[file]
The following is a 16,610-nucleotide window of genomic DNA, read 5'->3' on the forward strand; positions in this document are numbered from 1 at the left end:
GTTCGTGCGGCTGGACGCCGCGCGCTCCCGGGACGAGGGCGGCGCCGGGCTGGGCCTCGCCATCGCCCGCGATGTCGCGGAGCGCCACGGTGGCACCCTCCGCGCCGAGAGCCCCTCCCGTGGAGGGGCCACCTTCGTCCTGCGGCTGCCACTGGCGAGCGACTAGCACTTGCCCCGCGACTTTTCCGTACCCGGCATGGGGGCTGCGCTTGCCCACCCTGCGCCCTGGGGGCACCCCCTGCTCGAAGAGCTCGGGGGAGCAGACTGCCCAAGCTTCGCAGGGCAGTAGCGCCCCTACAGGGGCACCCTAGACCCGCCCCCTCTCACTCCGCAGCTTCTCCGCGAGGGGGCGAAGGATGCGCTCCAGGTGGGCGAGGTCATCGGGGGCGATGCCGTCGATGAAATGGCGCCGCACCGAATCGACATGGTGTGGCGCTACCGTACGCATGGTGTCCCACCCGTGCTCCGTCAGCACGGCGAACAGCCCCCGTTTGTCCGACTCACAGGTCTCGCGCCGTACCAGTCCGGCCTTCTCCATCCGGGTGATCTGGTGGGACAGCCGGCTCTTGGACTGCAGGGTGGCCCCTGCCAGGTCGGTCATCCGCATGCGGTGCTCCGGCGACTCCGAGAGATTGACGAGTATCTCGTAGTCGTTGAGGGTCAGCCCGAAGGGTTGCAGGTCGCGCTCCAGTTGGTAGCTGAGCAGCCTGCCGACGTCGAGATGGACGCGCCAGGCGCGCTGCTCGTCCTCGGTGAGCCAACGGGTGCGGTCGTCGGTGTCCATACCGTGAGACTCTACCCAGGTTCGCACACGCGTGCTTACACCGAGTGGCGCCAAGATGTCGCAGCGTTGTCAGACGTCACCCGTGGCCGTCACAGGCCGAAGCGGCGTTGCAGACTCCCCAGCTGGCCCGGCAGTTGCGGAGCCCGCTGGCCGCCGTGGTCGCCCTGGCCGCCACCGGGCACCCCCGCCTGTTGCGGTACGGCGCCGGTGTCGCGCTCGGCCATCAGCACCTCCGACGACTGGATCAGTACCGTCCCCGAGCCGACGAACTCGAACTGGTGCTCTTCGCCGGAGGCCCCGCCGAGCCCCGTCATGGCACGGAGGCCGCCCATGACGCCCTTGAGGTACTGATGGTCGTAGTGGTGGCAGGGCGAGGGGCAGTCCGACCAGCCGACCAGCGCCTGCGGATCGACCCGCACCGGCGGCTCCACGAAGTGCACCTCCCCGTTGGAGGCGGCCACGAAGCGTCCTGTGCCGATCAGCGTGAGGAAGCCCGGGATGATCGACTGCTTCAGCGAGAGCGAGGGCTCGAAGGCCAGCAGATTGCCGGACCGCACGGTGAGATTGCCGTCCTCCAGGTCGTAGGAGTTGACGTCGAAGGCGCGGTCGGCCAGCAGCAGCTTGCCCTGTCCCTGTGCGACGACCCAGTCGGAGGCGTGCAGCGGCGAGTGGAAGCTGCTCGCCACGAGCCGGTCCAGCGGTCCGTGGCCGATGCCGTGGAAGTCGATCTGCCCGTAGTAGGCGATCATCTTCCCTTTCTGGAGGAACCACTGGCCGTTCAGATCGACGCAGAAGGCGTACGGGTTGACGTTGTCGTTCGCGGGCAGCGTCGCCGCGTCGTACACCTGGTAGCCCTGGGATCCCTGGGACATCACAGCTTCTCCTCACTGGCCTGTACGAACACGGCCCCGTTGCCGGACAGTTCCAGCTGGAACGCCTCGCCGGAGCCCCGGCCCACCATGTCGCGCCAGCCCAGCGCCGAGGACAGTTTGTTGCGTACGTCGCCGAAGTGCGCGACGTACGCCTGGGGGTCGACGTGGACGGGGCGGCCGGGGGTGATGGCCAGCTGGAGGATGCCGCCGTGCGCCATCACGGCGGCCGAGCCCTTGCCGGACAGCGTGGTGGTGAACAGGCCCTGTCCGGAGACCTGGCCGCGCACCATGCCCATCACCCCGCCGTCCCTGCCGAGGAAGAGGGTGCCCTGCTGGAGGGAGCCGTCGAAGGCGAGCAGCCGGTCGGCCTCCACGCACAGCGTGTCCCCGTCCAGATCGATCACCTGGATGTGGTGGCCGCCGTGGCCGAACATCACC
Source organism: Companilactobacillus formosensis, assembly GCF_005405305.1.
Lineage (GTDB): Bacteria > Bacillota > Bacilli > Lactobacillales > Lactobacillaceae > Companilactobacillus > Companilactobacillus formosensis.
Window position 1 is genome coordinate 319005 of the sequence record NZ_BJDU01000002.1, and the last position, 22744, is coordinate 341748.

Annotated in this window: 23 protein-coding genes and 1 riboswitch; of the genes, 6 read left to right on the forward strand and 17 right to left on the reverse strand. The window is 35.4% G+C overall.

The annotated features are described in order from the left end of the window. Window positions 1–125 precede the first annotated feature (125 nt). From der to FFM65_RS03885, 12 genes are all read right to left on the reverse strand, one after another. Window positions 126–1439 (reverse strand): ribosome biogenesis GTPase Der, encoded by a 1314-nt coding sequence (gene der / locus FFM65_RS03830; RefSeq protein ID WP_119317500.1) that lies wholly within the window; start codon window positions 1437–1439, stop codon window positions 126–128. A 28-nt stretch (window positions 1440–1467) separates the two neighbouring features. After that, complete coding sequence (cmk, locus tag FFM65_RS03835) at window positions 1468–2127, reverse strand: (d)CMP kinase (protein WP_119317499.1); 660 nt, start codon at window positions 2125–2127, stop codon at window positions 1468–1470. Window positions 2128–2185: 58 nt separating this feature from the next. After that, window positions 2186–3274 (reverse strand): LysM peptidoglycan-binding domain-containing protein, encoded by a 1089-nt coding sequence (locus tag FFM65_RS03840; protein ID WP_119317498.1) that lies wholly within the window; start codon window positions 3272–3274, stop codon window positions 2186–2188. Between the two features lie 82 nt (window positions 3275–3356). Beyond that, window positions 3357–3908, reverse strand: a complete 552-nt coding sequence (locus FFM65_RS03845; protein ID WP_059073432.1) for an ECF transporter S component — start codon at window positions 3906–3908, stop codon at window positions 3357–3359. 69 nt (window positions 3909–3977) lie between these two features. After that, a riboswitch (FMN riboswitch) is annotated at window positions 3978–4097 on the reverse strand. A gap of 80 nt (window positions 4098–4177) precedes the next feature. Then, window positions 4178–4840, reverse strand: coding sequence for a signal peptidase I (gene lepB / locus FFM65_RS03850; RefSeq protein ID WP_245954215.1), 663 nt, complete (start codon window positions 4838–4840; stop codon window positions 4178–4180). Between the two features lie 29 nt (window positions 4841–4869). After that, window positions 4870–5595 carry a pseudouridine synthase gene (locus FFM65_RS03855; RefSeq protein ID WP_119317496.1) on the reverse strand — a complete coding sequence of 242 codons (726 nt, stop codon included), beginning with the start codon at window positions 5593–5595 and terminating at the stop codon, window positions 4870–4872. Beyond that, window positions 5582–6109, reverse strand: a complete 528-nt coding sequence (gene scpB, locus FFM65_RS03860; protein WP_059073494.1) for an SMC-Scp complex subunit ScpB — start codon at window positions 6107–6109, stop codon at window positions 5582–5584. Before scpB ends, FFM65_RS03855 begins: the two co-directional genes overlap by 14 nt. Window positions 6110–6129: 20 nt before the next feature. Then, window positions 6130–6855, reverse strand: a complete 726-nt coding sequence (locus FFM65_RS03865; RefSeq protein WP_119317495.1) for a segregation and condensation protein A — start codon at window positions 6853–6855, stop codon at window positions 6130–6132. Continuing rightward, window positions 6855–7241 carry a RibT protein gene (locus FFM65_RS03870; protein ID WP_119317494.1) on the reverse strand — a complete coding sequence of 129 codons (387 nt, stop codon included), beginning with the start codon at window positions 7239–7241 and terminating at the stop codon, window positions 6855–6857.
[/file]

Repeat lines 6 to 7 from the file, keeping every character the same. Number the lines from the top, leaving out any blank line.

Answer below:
Annotated in this window: 23 protein-coding genes and 1 riboswitch; of the genes, 6 read left to right on the forward strand and 17 right to left on the reverse strand. The window is 35.4% G+C overall.

The annotated features are described in order from the left end of the window. Window positions 1–125 precede the first annotated feature (125 nt). From der to FFM65_RS03885, 12 genes are all read right to left on the reverse strand, one after another. Window positions 126–1439 (reverse strand): ribosome biogenesis GTPase Der, encoded by a 1314-nt coding sequence (gene der / locus FFM65_RS03830; RefSeq protein ID WP_119317500.1) that lies wholly within the window; start codon window positions 1437–1439, stop codon window positions 126–128. A 28-nt stretch (window positions 1440–1467) separates the two neighbouring features. After that, complete coding sequence (cmk, locus tag FFM65_RS03835) at window positions 1468–2127, reverse strand: (d)CMP kinase (protein WP_119317499.1); 660 nt, start codon at window positions 2125–2127, stop codon at window positions 1468–1470. Window positions 2128–2185: 58 nt separating this feature from the next. After that, window positions 2186–3274 (reverse strand): LysM peptidoglycan-binding domain-containing protein, encoded by a 1089-nt coding sequence (locus tag FFM65_RS03840; protein ID WP_119317498.1) that lies wholly within the window; start codon window positions 3272–3274, stop codon window positions 2186–2188. Between the two features lie 82 nt (window positions 3275–3356). Beyond that, window positions 3357–3908, reverse strand: a complete 552-nt coding sequence (locus FFM65_RS03845; protein ID WP_059073432.1) for an ECF transporter S component — start codon at window positions 3906–3908, stop codon at window positions 3357–3359. 69 nt (window positions 3909–3977) lie between these two features. After that, a riboswitch (FMN riboswitch) is annotated at window positions 3978–4097 on the reverse strand. A gap of 80 nt (window positions 4098–4177) precedes the next feature. Then, window positions 4178–4840, reverse strand: coding sequence for a signal peptidase I (gene lepB / locus FFM65_RS03850; RefSeq protein ID WP_245954215.1), 663 nt, complete (start codon window positions 4838–4840; stop codon window positions 4178–4180). Between the two features lie 29 nt (window positions 4841–4869). After that, window positions 4870–5595 carry a pseudouridine synthase gene (locus FFM65_RS03855; RefSeq protein ID WP_119317496.1) on the reverse strand — a complete coding sequence of 242 codons (726 nt, stop codon included), beginning with the start codon at window positions 5593–5595 and terminating at the stop codon, window positions 4870–4872. Beyond that, window positions 5582–6109, reverse strand: a complete 528-nt coding sequence (gene scpB, locus FFM65_RS03860; protein WP_059073494.1) for an SMC-Scp complex subunit ScpB — start codon at window positions 6107–6109, stop codon at window positions 5582–5584. Before scpB ends, FFM65_RS03855 begins: the two co-directional genes overlap by 14 nt. Window positions 6110–6129: 20 nt before the next feature. Then, window positions 6130–6855, reverse strand: a complete 726-nt coding sequence (locus FFM65_RS03865; RefSeq protein WP_119317495.1) for a segregation and condensation protein A — start codon at window positions 6853–6855, stop codon at window positions 6130–6132. Continuing rightward, window positions 6855–7241 carry a RibT protein gene (locus FFM65_RS03870; protein ID WP_119317494.1) on the reverse strand — a complete coding sequence of 129 codons (387 nt, stop codon included), beginning with the start codon at window positions 7239–7241 and terminating at the stop codon, window positions 6855–6857.